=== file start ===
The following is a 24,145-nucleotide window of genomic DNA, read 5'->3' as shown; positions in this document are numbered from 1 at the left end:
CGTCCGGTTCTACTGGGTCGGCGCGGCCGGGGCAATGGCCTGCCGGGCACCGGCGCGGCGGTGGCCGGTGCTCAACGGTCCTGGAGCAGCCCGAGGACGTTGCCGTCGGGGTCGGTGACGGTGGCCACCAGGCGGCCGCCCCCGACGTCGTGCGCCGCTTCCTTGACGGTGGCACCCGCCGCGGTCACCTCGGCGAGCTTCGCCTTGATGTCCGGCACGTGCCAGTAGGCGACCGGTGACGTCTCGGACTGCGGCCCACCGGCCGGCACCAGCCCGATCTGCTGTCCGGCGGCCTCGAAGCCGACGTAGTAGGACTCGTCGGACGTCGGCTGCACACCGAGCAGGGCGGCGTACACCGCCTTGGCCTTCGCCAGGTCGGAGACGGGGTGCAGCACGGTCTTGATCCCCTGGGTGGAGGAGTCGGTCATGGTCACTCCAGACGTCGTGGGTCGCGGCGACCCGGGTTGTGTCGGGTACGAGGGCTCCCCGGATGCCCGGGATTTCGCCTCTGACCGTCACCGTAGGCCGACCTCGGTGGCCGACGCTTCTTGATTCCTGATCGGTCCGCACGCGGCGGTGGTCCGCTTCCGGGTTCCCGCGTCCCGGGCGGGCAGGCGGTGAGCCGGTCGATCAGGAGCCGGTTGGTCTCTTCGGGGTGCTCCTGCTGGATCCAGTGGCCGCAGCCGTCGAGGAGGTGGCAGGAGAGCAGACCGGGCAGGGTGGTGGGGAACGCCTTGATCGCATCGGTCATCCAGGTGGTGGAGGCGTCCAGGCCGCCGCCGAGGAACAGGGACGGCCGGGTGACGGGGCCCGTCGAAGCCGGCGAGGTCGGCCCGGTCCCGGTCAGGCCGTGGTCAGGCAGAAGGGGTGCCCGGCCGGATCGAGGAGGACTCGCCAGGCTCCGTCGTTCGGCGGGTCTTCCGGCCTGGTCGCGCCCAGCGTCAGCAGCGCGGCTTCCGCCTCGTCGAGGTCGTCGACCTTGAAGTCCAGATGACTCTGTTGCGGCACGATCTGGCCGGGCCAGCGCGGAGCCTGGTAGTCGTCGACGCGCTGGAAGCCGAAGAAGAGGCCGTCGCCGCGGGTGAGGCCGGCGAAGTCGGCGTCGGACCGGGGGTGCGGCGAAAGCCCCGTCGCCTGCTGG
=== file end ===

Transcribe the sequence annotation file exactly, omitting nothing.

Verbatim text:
The following is a 24,145-nucleotide window of genomic DNA, read 5'->3' as shown; positions in this document are numbered from 1 at the left end:
CGTCCGGTTCTACTGGGTCGGCGCGGCCGGGGCAATGGCCTGCCGGGCACCGGCGCGGCGGTGGCCGGTGCTCAACGGTCCTGGAGCAGCCCGAGGACGTTGCCGTCGGGGTCGGTGACGGTGGCCACCAGGCGGCCGCCCCCGACGTCGTGCGCCGCTTCCTTGACGGTGGCACCCGCCGCGGTCACCTCGGCGAGCTTCGCCTTGATGTCCGGCACGTGCCAGTAGGCGACCGGTGACGTCTCGGACTGCGGCCCACCGGCCGGCACCAGCCCGATCTGCTGTCCGGCGGCCTCGAAGCCGACGTAGTAGGACTCGTCGGACGTCGGCTGCACACCGAGCAGGGCGGCGTACACCGCCTTGGCCTTCGCCAGGTCGGAGACGGGGTGCAGCACGGTCTTGATCCCCTGGGTGGAGGAGTCGGTCATGGTCACTCCAGACGTCGTGGGTCGCGGCGACCCGGGTTGTGTCGGGTACGAGGGCTCCCCGGATGCCCGGGATTTCGCCTCTGACCGTCACCGTAGGCCGACCTCGGTGGCCGACGCTTCTTGATTCCTGATCGGTCCGCACGCGGCGGTGGTCCGCTTCCGGGTTCCCGCGTCCCGGGCGGGCAGGCGGTGAGCCGGTCGATCAGGAGCCGGTTGGTCTCTTCGGGGTGCTCCTGCTGGATCCAGTGGCCGCAGCCGTCGAGGAGGTGGCAGGAGAGCAGACCGGGCAGGGTGGTGGGGAACGCCTTGATCGCATCGGTCATCCAGGTGGTGGAGGCGTCCAGGCCGCCGCCGAGGAACAGGGACGGCCGGGTGACGGGGCCCGTCGAAGCCGGCGAGGTCGGCCCGGTCCCGGTCAGGCCGTGGTCAGGCAGAAGGGGTGCCCGGCCGGATCGAGGAGGACTCGCCAGGCTCCGTCGTTCGGCGGGTCTTCCGGCCTGGTCGCGCCCAGCGTCAGCAGCGCGGCTTCCGCCTCGTCGAGGTCGTCGACCTTGAAGTCCAGATGACTCTGTTGCGGCACGATCTGGCCGGGCCAGCGCGGAGCCTGGTAGTCGTCGACGCGCTGGAAGCCGAAGAAGAGGCCGTCGCCGCGGGTGAGGCCGGCGAAGTCGGCGTCGGACCGGGGGTGCGGCGAAAGCCCCGTCGCCTGCTGG